Does doping with aluminum alter the effects of ZnO nanoparticles on the metabolism of soil pseudomonads?

T. Fang
J. L. Wilson
J. Goodman
Christian Dimkpa, Utah State University
N. Martineau, Utah State University
S. Das
J. E. McLean
D. W. Britt
A. J. Anderson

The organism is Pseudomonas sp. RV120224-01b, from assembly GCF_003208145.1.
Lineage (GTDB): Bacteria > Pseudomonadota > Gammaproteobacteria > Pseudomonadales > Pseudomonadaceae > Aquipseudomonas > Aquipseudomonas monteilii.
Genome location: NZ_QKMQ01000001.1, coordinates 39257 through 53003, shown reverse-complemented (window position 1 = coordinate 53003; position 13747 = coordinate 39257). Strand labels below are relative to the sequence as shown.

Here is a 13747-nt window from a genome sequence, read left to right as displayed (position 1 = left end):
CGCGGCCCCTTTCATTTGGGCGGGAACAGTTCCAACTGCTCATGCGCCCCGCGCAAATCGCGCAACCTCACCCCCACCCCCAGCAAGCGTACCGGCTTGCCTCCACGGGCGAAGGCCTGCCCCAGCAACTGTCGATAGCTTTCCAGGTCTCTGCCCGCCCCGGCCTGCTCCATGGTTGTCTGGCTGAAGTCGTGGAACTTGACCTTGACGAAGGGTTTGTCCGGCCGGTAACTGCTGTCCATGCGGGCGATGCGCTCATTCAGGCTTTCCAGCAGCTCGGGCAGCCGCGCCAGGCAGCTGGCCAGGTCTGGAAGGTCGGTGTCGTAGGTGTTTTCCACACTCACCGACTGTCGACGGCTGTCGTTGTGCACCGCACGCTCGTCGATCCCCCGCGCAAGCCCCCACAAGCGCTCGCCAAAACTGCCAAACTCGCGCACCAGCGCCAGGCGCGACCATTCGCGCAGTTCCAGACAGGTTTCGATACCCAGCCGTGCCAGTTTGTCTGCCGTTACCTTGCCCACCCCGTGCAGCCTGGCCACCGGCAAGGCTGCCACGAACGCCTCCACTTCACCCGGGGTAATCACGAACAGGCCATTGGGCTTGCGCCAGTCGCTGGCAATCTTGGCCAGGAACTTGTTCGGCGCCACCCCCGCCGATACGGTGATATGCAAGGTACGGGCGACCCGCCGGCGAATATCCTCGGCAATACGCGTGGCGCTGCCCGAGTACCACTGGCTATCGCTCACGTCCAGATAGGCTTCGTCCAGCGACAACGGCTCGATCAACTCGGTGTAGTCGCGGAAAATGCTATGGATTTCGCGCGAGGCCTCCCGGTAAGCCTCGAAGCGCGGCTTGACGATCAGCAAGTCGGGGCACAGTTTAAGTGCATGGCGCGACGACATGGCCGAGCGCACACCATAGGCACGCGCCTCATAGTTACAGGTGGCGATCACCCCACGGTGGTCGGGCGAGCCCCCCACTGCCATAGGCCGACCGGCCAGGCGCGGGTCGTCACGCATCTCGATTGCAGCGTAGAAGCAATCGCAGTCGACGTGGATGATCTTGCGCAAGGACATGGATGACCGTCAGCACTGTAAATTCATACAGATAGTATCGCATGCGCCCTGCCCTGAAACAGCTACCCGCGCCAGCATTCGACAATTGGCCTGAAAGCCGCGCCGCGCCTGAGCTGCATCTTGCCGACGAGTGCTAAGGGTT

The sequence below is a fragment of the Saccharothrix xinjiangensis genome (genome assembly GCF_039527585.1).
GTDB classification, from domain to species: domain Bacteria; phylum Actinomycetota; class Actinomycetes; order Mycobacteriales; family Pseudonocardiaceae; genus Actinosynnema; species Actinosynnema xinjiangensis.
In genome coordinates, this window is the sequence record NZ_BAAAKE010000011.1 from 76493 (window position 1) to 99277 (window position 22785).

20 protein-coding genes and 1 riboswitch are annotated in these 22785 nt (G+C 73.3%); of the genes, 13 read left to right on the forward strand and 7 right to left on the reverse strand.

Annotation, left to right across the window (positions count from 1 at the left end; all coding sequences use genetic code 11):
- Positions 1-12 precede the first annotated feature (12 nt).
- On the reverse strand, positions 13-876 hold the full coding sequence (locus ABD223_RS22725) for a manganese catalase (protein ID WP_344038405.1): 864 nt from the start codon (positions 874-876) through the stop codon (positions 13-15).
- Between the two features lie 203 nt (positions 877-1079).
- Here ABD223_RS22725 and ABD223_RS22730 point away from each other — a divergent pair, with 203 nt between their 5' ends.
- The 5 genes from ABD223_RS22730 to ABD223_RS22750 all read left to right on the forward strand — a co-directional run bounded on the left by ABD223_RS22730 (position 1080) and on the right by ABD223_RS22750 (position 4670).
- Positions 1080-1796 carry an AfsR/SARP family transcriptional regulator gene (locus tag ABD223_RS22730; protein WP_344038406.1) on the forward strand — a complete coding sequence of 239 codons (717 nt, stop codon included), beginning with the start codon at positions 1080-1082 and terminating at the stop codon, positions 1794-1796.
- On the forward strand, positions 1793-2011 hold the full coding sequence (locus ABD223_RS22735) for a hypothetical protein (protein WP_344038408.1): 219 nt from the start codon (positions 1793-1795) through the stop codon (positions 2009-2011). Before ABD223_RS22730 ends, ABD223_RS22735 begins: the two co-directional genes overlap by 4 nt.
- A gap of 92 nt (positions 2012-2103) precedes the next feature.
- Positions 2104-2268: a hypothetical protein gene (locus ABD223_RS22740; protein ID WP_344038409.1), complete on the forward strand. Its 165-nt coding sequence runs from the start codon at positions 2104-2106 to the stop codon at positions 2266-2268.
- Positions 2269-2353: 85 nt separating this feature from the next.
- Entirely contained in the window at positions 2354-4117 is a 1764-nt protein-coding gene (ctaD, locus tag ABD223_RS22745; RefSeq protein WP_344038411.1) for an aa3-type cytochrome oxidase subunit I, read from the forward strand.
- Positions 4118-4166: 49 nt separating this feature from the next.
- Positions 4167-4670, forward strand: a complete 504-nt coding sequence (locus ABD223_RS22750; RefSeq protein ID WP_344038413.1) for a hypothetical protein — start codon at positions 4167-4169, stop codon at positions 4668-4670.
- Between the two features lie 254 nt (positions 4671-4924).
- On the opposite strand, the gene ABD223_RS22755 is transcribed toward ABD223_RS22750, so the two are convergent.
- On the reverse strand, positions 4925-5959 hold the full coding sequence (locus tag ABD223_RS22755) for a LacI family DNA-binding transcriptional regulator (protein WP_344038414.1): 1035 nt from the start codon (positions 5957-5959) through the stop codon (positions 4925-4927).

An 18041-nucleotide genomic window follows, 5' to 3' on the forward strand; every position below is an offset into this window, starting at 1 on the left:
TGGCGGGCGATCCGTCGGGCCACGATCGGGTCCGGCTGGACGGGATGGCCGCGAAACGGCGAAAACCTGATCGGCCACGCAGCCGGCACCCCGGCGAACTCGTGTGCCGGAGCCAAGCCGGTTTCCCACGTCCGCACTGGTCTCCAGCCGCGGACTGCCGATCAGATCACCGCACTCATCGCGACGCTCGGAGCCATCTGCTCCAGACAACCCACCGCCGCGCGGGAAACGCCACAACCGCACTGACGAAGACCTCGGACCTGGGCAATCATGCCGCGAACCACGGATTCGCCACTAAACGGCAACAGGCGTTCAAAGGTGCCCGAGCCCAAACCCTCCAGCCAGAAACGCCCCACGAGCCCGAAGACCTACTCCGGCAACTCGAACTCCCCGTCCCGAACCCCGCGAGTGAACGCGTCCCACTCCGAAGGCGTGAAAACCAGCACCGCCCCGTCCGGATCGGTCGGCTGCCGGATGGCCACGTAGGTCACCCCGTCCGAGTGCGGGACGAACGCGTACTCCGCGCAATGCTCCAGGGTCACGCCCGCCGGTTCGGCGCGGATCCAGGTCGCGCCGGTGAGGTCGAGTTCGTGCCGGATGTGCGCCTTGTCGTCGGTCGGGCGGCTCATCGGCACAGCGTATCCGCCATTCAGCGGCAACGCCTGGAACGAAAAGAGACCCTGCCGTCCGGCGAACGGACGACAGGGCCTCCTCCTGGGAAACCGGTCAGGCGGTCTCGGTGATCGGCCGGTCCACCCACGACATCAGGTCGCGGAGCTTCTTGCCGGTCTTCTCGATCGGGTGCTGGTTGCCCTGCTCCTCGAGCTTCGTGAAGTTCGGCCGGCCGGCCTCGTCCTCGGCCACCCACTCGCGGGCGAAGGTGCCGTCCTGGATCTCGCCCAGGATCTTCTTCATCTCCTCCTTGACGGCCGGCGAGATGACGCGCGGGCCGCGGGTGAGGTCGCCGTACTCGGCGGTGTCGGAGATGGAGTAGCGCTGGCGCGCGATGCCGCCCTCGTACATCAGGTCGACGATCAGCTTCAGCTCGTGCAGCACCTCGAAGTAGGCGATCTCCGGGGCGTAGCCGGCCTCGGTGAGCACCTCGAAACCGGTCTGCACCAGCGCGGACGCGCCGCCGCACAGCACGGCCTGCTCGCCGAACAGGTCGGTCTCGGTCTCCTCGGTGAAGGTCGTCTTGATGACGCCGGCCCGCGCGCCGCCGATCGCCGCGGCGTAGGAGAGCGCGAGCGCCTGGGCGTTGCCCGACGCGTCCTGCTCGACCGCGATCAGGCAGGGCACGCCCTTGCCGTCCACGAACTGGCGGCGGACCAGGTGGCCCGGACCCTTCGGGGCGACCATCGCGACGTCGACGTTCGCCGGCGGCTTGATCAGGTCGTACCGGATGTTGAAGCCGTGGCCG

Doping of ZnO nanoparticles (NPs) is being used to increase their commercialization in the optical and semiconductor fields. This paper addresses whether doping with Al alters how ZnO NPs at nonlethal levels modifies the metabolism of soil-borne pseudomonads which are beneficial in performing bioremediation or promoting plant growth. The differences in X-ray diffraction (XRD) patterns, observed between commercial ZnO and Al-doped ZnO NPs indicated the aluminum was present as Al NPs. Both particles aggregated in the bacterial growth medium and formed colloids of different surface charges. They had similar effects on bacterial metabolism: rapid, dose-dependent loss in light output indicative of temporary toxicity in a biosensor constructed in Pseudomonas putida KT2440; increased production of a fluorescent pyoverdine-type siderophore, and decreased levels of indole acetic acid and phenazines in Pseudomonas chlororaphis O6. Solubilization of Zn and Al from the NPs contributed to these responses to different extents. These findings indicate that Al-doping of the ZnO NPs did not reduce the ability of the NPs to alter bacterial metabolism in ways that could influence performance of the pseudomonads in their soil environment.